I want to 3d print my own icing smoothers, but I'm not sure if its safe to have plastic from a 3D printer in contact with cake icing. Is there any harm in this?

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    $\begingroup$ As a rule of thumb, FDM 3D printers are generally not Food Safe. 3dprinting.stackexchange.com/questions/147/… 3dprinting.stackexchange.com/search?q=Food+Safe $\endgroup$ Commented Mar 8, 2019 at 16:58
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    $\begingroup$ While PLA filament doesn't really pose any issues since it's basically corn (or other from other plants) starch ... why would you want to print something anyway? You can purchase icing smoothers which are mass produced for far cheaper than you could design and print something through your printer. $\endgroup$ Commented Mar 8, 2019 at 17:08
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    $\begingroup$ yes, that would be safe, generally. The plastic itself is not harmful. Certain dyes or additives might not be hypoallergenic. The big problem though is storing and cleaning; the micro-fissures in 3d prints can harbor pathogens. Don't use the same tool over and over for days without washing. Better yet, replace after each occasion and you'll likely be fine. IANAL. $\endgroup$
    – dandavis
    Commented Mar 8, 2019 at 22:18
  • $\begingroup$ These are all great ideas for food safe use of 3d prints. I was just looking into whether I could produce some ice molds but this saved me some grief, I think I'll contact smooth-on to see if they have a solution to this dilemma as to the micro crevices that bacteria can adhere to and grow in. I think there might be a way to coat the places the print will be in contact with consumables, "e.g. the inside of the molds where Jello or ice might be prepared, or even repeat use cookie cutters." That would solve these issues, especially since smooth on sells food grade silicone resin that can be used $\endgroup$ Commented Apr 5, 2019 at 3:51

2 Answers 2


Only certain plastics are safe enough to be used to contain or manipulate food. ABS and PET-G are such materials. The 3d printing process however is not food safe because, it creates crevices in the printed part into which bacteria and other contaminants can cling to. A printed part would need to be coated in a silicone rubber to render the surface both inert (can't grow anything) and smooth (no crevices). Further, the type of plastic you use must be able to be sterilized in boiling water. PLA softens in boiling water. PET-G variants can as well (think clear plastic bottles). This is why most food handing utensils are either glass or stainless steel.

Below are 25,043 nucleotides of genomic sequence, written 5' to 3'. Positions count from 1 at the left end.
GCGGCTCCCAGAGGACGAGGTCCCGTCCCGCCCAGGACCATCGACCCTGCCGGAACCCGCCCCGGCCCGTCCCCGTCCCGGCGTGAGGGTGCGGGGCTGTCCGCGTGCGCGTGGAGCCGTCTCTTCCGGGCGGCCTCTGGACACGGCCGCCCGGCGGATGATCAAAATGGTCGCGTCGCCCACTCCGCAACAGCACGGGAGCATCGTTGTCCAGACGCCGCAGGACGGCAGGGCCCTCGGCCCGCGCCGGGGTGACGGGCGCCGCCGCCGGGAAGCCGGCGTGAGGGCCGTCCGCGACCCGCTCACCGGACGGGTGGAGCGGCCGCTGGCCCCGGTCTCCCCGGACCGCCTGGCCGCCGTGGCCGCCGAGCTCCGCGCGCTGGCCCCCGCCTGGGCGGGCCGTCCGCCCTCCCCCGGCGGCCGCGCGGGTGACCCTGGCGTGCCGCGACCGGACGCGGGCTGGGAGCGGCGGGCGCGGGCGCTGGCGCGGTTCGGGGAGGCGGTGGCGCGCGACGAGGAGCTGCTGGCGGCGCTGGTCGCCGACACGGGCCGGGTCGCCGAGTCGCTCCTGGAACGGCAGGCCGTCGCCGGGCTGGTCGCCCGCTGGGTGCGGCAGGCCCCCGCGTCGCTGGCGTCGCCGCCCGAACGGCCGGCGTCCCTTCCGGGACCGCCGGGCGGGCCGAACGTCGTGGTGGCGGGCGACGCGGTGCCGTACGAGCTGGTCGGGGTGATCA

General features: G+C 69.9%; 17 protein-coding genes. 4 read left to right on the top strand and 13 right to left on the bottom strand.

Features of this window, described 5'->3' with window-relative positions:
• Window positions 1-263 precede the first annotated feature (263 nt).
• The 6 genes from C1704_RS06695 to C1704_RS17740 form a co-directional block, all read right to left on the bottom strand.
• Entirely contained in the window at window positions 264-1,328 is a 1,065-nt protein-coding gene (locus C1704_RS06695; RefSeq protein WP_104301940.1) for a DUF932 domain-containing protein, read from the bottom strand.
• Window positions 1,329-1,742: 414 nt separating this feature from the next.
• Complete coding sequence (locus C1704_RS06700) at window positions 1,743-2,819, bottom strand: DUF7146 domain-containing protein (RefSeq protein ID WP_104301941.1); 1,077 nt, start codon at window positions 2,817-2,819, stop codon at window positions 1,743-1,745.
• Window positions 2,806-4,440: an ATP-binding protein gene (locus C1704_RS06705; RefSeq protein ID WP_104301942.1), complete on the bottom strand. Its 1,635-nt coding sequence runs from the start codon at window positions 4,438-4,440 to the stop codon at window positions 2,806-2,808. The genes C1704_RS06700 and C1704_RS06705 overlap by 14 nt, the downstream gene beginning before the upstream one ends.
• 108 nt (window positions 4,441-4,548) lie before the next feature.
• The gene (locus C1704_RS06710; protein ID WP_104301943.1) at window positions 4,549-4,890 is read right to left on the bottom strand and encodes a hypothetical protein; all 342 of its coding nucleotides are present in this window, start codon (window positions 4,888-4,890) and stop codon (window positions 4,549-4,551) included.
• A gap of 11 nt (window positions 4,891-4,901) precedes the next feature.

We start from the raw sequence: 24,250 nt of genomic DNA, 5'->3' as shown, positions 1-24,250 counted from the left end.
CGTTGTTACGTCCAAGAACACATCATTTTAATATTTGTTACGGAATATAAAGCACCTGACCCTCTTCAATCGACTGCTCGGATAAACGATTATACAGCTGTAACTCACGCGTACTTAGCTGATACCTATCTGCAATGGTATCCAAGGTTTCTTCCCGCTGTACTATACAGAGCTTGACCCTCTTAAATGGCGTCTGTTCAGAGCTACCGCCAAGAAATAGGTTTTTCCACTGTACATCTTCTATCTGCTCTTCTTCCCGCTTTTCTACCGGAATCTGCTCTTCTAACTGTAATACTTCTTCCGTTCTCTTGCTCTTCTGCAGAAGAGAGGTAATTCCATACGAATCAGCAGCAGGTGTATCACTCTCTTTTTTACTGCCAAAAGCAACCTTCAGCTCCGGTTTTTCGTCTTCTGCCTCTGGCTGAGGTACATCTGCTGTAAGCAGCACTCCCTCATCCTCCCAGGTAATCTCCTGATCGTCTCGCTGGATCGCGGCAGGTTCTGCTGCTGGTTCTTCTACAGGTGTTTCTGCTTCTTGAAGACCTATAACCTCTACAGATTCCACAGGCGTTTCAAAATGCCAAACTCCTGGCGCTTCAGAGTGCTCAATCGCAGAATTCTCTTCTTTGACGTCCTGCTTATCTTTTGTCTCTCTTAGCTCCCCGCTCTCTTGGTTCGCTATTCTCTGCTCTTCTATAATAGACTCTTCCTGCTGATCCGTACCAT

If you are going to use a 3d printing process to produce parts that are to be used for food, you also have to consider containment from the machine itself. The brass nozzle, the teflon tube, the extruder gears etc. The filament itself may not have come from the factory as clean as it would need to be to be used around food.

If you are able to coat the heat resistant part in silicone and you only use it a few times (ensuring that it is properly washed and sterile) then it can be used for food prep purposes.

There is a difference between food grade and safe for contact with food.

Acrylonitrile/butadiene/styrene copolymer identified in this section may be safely used as an article or component of articles intended for use with all foods, except those containing alcohol, under conditions of use E, F, and G described in table 2 of 176.170(c) of this chapter.

Abstract from: https://www.accessdata.fda.gov/scripts/cdrh/cfdocs/cfcfr/CFRSearch.cfm?fr=177.1020

  • $\begingroup$ Can you provide any references about ABS being food-safe? I’ve always thought the exact opposite... but I’m no expert on the subject :-) $\endgroup$ Commented Mar 9, 2019 at 23:37
  • $\begingroup$ Very good short version! A little "do you want to know more" I have to add though ;) And on the alcohol: many prepared foods contain small amounts of alcohol for some reason or another even if unlisted. $\endgroup$
    – Trish
    Commented Mar 11, 2019 at 0:17
  • $\begingroup$ Note that the mention of tiny crevices only applies if the utensil will be kept and used repeatedly (not specified in OP), and that this applies to any material, not exclusively to ABS. $\endgroup$
    – Davo
    Commented Mar 11, 2019 at 19:30

As mentioned, FDM 3D printed parts are flawed for food service and prep use regardless of the material, because of the small gaps between lines where bacteria can grow, and because your printer isn't used in a way to keep it from introducing contaminants into otherwise clean material.

However, there are some ways around this.


I'm pretty comfortable using my printer to make items for one time use. If I wanted an icing smoother with a fancy shape for a special cake that I'm not likely to need again soon, I'd go ahead and do that. I would apply all the icing at one time, and then I'd discard the piece, rather than try to clean and save it. Also note that I'm not talking about a commercial kitchen; this would be for a cake I'd eat myself with friends, rather than sell.

The big thing I've done this way so far (I've had my printer less than a year) is make shaped cookie cutters. I'll print the cutters, use them, and then throw them away. If I want the same shape again some time, I'll re-print.


The other thing you can do with food prep items is print them with the intent to use liners. For example, here is a 3D-printable taco train, where a train car has grooves to hold tacos (yum!). It wouldn't be good to put a taco directly in here, but you could use napkins or similar food-safe liner to separate the 3D part from the food. In the case of the icing smoother, you might be able to print the part and wrap it in aluminum foil.


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